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MLV integration site selection is driven by a subset of strong enhancers and active promoters

Friday, November 08, 2013 — Poster Session III

10:00 a.m. – 12:00 p.m.

FAES Academic Center (Upper-Level Terrace)




  • M.C. LaFave
  • G.K. Varshney
  • D.E. Gildea
  • T.G. Wolfsberg
  • A.D. Baxevanis
  • S.M. Burgess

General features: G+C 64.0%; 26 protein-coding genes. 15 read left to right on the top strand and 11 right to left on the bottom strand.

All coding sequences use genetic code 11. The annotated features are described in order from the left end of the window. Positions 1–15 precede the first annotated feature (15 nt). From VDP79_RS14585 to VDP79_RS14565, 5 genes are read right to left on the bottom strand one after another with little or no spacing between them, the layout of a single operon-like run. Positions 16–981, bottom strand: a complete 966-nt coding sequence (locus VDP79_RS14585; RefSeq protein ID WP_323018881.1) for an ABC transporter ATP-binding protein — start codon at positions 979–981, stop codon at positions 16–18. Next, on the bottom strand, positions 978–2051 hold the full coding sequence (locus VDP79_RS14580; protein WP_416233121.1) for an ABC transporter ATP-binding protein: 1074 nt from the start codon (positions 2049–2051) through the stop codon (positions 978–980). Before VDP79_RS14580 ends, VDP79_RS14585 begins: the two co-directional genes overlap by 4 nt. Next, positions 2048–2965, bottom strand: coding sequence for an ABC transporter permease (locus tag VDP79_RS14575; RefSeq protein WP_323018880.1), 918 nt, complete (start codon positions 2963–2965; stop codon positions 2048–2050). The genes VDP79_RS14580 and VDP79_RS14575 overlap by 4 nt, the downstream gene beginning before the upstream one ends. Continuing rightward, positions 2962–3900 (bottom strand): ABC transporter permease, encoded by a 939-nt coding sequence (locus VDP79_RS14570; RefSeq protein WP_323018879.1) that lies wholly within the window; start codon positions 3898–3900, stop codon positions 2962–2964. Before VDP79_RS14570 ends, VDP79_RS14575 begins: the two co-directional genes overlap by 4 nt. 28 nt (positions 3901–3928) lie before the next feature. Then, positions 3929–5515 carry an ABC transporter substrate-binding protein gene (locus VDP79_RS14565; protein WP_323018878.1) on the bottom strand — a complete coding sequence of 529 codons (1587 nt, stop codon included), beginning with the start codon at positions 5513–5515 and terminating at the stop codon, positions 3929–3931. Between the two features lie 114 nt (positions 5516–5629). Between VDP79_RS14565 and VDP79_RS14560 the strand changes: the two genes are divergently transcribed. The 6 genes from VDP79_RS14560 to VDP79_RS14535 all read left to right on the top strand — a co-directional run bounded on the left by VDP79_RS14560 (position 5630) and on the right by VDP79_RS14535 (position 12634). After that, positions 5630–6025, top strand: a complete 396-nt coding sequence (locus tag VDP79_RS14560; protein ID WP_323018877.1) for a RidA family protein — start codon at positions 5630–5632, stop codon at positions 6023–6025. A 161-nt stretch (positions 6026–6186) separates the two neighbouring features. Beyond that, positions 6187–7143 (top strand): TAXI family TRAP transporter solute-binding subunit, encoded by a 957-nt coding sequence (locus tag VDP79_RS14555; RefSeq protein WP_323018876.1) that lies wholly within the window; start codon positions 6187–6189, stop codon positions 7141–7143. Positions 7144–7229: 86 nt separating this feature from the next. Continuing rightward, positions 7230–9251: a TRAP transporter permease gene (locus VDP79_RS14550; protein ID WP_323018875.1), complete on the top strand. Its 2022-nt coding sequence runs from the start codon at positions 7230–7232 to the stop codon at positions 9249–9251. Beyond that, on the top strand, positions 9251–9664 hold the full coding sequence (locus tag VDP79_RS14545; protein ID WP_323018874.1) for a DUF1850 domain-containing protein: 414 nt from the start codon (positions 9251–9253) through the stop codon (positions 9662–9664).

Retroviruses integrate into the host genome in patterns specific to each virus. Understanding the causes of these patterns can provide insight into viral pathology and genome evolution, and is critical to the development of safe gene therapy vectors. We generated murine leukemia virus (MLV) integrations in human K562 cells and subjected them to second-generation sequencing. We developed a new analysis pipeline (the Genomic Integration Site Tracker, or GeIST), and used it to identify over 300,000 integration events. We analyzed the integrations in the context of ENCODE chromatin state data, and found that integrations were most highly enriched in a subset of strong enhancers and active promoters. Over 50% of the integrations were in 1.56% of the genome, well beyond the level expected based on previous studies. The integration pattern of MLV appears to be largely driven by regions that have high enrichment of multiple marks of active chromatin; this distinction is sufficient to explain why some strong enhancers were more prone to integration than others. The approach we employed is applicable to analyzing the integration pattern of any exogenous element, and could be a valuable preclinical screen to evaluate the safety of gene therapy vectors.

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